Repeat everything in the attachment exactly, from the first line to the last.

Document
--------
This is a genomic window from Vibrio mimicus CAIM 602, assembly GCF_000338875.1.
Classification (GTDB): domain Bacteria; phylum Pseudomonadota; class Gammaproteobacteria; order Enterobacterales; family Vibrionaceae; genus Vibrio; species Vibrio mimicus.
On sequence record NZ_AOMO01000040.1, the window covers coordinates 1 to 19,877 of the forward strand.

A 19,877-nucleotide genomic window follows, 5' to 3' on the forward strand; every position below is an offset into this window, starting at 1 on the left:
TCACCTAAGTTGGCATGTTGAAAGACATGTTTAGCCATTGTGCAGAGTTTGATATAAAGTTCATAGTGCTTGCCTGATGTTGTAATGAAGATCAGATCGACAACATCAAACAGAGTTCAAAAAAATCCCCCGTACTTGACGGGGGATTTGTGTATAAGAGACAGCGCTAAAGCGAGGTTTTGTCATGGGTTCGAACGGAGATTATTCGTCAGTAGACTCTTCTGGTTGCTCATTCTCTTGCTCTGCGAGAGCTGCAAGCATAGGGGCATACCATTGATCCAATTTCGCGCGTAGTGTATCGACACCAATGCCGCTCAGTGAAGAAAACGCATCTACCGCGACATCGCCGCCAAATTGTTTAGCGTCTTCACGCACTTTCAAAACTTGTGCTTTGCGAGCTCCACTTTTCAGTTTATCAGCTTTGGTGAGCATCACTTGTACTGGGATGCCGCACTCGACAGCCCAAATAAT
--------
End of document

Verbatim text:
This is a genomic window from Vibrio mimicus CAIM 602, assembly GCF_000338875.1.
Classification (GTDB): domain Bacteria; phylum Pseudomonadota; class Gammaproteobacteria; order Enterobacterales; family Vibrionaceae; genus Vibrio; species Vibrio mimicus.
On sequence record NZ_AOMO01000040.1, the window covers coordinates 1 to 19,877 of the forward strand.

A 19,877-nucleotide genomic window follows, 5' to 3' on the forward strand; every position below is an offset into this window, starting at 1 on the left:
TCACCTAAGTTGGCATGTTGAAAGACATGTTTAGCCATTGTGCAGAGTTTGATATAAAGTTCATAGTGCTTGCCTGATGTTGTAATGAAGATCAGATCGACAACATCAAACAGAGTTCAAAAAAATCCCCCGTACTTGACGGGGGATTTGTGTATAAGAGACAGCGCTAAAGCGAGGTTTTGTCATGGGTTCGAACGGAGATTATTCGTCAGTAGACTCTTCTGGTTGCTCATTCTCTTGCTCTGCGAGAGCTGCAAGCATAGGGGCATACCATTGATCCAATTTCGCGCGTAGTGTATCGACACCAATGCCGCTCAGTGAAGAAAACGCATCTACCGCGACATCGCCGCCAAATTGTTTAGCGTCTTCACGCACTTTCAAAACTTGTGCTTTGCGAGCTCCACTTTTCAGTTTATCAGCTTTGGTGAGCATCACTTGTACTGGGATGCCGCACTCGACAGCCCAAATAAT